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A Visit to Färgfabriken: Notes on Sweden’s Approach to Art and Exhibitions, by Eduardo Navas

Description by Färgfabriken
Birthday Party, 2000
Birthday Party (1:10) is a reconstruction of the party of the artist?s mother?s 65th birthday on March 16, 2000. Ten cameras documented the party, and the films were later screened in the windows of a wooden model of the suburban villa.

During the months of October and November, I am working for four weeks as a Correspondent in Residence for the Swedish Traveling Exhibitions (STE), a non-profit organization based in Visby, a small town located in the island of Gotland.  The Institution produces exhibits of all types that travel throughout Sweden, and is particularly interested in exploring the possibilities of the exhibition space as a mobile unit in all possible forms.

As part of my residency, I am scheduled to visit a number of institutions mainly in the cities of Stockholm and Goteborg.  My first stop was Stockholm, where on Monday, October 20, I visited Färgfabriken, an artspace located in a former factory sector.  Project Manager Sofia Palmgren generously showed me around the former paint factory, which in 1996 was turned into an artspace that is focused in art as process.  The institution has a very open mission statement, but upon examining their archives, it becomes evident that their interest is to deliver conceptually engaging art installations that are quite sensitive to all the senses.

Front facade of Färgfabriken, a former paint factory turned into an art space in 1996.

At the time of my visit, Färgfabriken featured the work of Ola Pehrson, a rising star from Sweden who unfortunately did not survive a major car accident in 2006.  His first retrospective at Färgfabriken, taking place from September 2 to November 11, 2009, serves as hard evidence of the productive future that lied ahead of Perhson.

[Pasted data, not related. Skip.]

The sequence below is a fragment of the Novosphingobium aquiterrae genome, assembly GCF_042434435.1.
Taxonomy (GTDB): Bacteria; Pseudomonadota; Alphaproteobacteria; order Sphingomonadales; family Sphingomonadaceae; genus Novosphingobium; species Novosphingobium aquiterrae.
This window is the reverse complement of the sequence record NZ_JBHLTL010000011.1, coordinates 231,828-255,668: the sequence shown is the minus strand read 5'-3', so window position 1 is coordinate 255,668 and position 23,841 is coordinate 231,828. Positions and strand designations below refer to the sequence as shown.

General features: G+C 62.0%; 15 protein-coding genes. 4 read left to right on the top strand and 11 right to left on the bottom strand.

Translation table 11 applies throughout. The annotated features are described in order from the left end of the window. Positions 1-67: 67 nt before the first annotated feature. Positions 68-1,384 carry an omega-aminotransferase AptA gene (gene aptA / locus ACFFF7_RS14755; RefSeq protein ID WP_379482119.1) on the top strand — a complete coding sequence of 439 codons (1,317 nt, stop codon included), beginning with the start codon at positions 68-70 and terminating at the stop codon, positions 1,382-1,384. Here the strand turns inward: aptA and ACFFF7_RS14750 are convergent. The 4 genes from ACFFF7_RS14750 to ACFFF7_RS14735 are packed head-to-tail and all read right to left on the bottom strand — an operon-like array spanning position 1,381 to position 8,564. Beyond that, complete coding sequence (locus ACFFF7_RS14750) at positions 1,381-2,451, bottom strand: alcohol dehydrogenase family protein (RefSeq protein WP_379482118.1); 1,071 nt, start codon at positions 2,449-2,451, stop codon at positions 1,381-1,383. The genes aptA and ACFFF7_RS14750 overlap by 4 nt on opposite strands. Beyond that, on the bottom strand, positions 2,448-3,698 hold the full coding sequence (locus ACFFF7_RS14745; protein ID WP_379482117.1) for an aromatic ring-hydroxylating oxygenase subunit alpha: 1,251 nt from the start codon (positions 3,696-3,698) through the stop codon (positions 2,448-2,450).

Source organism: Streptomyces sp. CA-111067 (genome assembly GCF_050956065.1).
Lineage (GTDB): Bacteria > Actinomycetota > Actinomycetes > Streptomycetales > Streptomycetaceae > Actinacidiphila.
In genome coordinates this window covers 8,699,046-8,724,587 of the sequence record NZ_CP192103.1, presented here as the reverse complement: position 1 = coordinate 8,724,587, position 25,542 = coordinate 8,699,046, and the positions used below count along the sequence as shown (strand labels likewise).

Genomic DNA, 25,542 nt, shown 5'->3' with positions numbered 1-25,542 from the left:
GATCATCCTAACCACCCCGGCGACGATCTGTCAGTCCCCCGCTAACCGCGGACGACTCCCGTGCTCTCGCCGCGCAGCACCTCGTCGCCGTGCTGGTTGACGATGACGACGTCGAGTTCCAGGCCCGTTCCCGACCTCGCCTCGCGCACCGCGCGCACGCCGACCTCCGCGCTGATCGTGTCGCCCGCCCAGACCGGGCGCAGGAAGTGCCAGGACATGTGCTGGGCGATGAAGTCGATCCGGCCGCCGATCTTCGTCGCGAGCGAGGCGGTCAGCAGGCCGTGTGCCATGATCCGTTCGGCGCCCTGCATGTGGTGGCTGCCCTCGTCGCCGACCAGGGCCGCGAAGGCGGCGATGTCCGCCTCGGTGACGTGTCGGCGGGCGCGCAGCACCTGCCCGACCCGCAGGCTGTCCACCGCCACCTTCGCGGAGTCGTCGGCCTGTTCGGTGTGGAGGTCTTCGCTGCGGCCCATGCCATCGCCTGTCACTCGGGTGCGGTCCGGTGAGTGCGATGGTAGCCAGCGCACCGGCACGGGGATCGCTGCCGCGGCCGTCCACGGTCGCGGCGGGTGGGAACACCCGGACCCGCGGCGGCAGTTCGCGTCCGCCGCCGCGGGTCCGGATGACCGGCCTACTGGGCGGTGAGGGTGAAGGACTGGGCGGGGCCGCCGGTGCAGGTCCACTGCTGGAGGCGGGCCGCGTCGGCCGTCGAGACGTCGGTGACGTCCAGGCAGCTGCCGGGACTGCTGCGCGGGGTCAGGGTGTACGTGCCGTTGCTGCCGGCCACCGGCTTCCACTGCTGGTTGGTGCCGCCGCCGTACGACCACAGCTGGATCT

Description by Färgfabriken
Autopoet, 1995-1998
Autopoet is a poetry-generating machine. Its vocabulary encompasses 15,000 words taken from the works of ten celebrated 20th century Swedish poets. The words are incorporated into a thousand combinable grammatical “tracks” that are made up of codes and grouped into grammatical sequences as per the original versions. The frequency of the words in the database corresponds to their frequency in the selection. The computer programme randomly generates short text fragments out of this database and thus produces poetry on its own.

Even though the architecture of the former factory was played down to do justice to the work of Pehrson, I could not help but notice how the building in itself is quite a unique space.  I will comment further on the architecture after I share some notes on some of the works I enjoyed during my guided tour.

Description by Färgfabriken
Desktop, 1999
Desktop is a 1:10 scale model of the Windows 95 interface. The two parts of the installation are facing each other. Polystyrene sculptures of desktop icons are suspended on fishing lines in front of a monochrome “Windows” painted wall. On the opposite side there is a camera filming the arrangement and screening it in real time on a computer monitor placed on an office desk.

A recurring theme in contemporary art is how emerging technology can become part of established studio practice.  Pehrson’s work, interestingly enough, explored this issue before new media art practice had reached a moment in which this preoccupation would be expressly considered part of its own legitimation process.